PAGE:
A pipe as a Firefox custom search engine

April 28, 2009

There’s a pipe I often use before I reply to a tweet. It shows me recent tweets from and to a Twitter user. There’s no point in replying to someone if they’ve already received a reply that contains the same information.

While using the pipe I began to wonder if I could set it up as a Firefox custom search engine. A quick web search sent me to this article on Wikihow. It looked simple enough – just create a small text file in the Firefox searchplugins directory and that’s it.

After a small amount of experimentation this is what I came up with:

name="Twitter user"
<input name="user" user>

There’s a couple of things to notice here. Firstly, in the pipe I have a Text Input module that has the name “user”. If the name had been “tweeter” then the input tag would have been <input name="tweeter" user>. Secondly, don’t try using the pipe link format http://pipes.yahoo.com/pipes/pipe.info?_id=pipeid since the query generated for the search assumes that the search term parameter is going to be the first parameter. You’ll end up with a query that looks like http://pipes.yahoo.com/pipes/pipe.info?_id=pipeid?user=”fred”, which won’t work.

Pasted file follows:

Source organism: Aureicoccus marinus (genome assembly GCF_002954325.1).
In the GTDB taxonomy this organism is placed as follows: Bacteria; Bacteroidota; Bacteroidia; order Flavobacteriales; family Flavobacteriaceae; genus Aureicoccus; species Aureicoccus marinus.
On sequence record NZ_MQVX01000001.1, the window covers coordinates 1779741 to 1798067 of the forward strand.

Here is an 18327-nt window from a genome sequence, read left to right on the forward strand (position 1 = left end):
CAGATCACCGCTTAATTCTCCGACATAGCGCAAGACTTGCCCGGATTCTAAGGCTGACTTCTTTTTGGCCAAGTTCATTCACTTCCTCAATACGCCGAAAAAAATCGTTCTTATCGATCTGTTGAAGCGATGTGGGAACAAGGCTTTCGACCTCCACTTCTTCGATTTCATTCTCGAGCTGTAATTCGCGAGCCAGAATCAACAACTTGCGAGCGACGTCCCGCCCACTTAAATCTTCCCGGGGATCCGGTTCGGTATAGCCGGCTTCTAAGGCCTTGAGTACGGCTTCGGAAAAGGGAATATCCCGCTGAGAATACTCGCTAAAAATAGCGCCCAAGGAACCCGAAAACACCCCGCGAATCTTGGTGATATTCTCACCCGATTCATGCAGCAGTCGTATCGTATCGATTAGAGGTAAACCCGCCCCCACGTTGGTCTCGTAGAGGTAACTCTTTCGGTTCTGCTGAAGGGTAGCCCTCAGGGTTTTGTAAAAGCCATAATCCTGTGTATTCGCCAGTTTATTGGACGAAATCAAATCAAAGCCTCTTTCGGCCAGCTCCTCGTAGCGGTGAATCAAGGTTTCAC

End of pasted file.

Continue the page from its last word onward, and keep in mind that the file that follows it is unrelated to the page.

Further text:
I found that I needed to restart Firefox in order for my search engine to show up.

Update – Sorry folks, but I’m a blogging novice. I’ve changed the link to the original article I mentioned because the original article was updated and simply didn’t reflect what I was talking about. So lesson one is not to link to anything that starts “Wiki”. For now I’ve changed the link to point to the version of the page I was talking about. My second lesson is to realize that the characters I type in when editing a post are not necessarily the characters that will appear on the blog. My simple quotes appear as fancy quotes, so it means that a copy and paste on the text for my search engine does not work.